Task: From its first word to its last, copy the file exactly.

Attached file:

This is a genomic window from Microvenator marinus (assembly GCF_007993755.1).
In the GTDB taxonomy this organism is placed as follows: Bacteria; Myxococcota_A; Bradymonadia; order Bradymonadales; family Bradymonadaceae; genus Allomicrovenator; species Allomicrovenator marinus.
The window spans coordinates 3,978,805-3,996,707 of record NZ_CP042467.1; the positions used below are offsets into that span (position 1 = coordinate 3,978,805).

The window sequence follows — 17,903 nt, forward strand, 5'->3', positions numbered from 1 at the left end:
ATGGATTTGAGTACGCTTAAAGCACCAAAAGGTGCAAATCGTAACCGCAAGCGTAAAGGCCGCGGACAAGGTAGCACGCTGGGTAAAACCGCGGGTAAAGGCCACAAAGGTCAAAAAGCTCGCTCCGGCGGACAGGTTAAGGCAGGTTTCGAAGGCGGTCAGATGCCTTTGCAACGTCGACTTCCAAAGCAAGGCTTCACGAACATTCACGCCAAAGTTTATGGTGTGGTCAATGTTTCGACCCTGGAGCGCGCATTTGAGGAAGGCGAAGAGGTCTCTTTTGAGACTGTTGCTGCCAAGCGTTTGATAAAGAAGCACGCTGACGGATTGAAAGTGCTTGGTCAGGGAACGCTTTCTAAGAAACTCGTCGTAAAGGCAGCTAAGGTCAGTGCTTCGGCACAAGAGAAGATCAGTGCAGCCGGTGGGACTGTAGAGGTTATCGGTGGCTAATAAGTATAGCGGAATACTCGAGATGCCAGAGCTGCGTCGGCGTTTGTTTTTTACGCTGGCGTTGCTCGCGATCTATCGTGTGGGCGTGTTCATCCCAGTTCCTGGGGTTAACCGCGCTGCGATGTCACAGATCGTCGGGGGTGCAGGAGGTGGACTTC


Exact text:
This is a genomic window from Microvenator marinus (assembly GCF_007993755.1).
In the GTDB taxonomy this organism is placed as follows: Bacteria; Myxococcota_A; Bradymonadia; order Bradymonadales; family Bradymonadaceae; genus Allomicrovenator; species Allomicrovenator marinus.
The window spans coordinates 3,978,805-3,996,707 of record NZ_CP042467.1; the positions used below are offsets into that span (position 1 = coordinate 3,978,805).

The window sequence follows — 17,903 nt, forward strand, 5'->3', positions numbered from 1 at the left end:
ATGGATTTGAGTACGCTTAAAGCACCAAAAGGTGCAAATCGTAACCGCAAGCGTAAAGGCCGCGGACAAGGTAGCACGCTGGGTAAAACCGCGGGTAAAGGCCACAAAGGTCAAAAAGCTCGCTCCGGCGGACAGGTTAAGGCAGGTTTCGAAGGCGGTCAGATGCCTTTGCAACGTCGACTTCCAAAGCAAGGCTTCACGAACATTCACGCCAAAGTTTATGGTGTGGTCAATGTTTCGACCCTGGAGCGCGCATTTGAGGAAGGCGAAGAGGTCTCTTTTGAGACTGTTGCTGCCAAGCGTTTGATAAAGAAGCACGCTGACGGATTGAAAGTGCTTGGTCAGGGAACGCTTTCTAAGAAACTCGTCGTAAAGGCAGCTAAGGTCAGTGCTTCGGCACAAGAGAAGATCAGTGCAGCCGGTGGGACTGTAGAGGTTATCGGTGGCTAATAAGTATAGCGGAATACTCGAGATGCCAGAGCTGCGTCGGCGTTTGTTTTTTACGCTGGCGTTGCTCGCGATCTATCGTGTGGGCGTGTTCATCCCAGTTCCTGGGGTTAACCGCGCTGCGATGTCACAGATCGTCGGGGGTGCAGGAGGTGGACTTC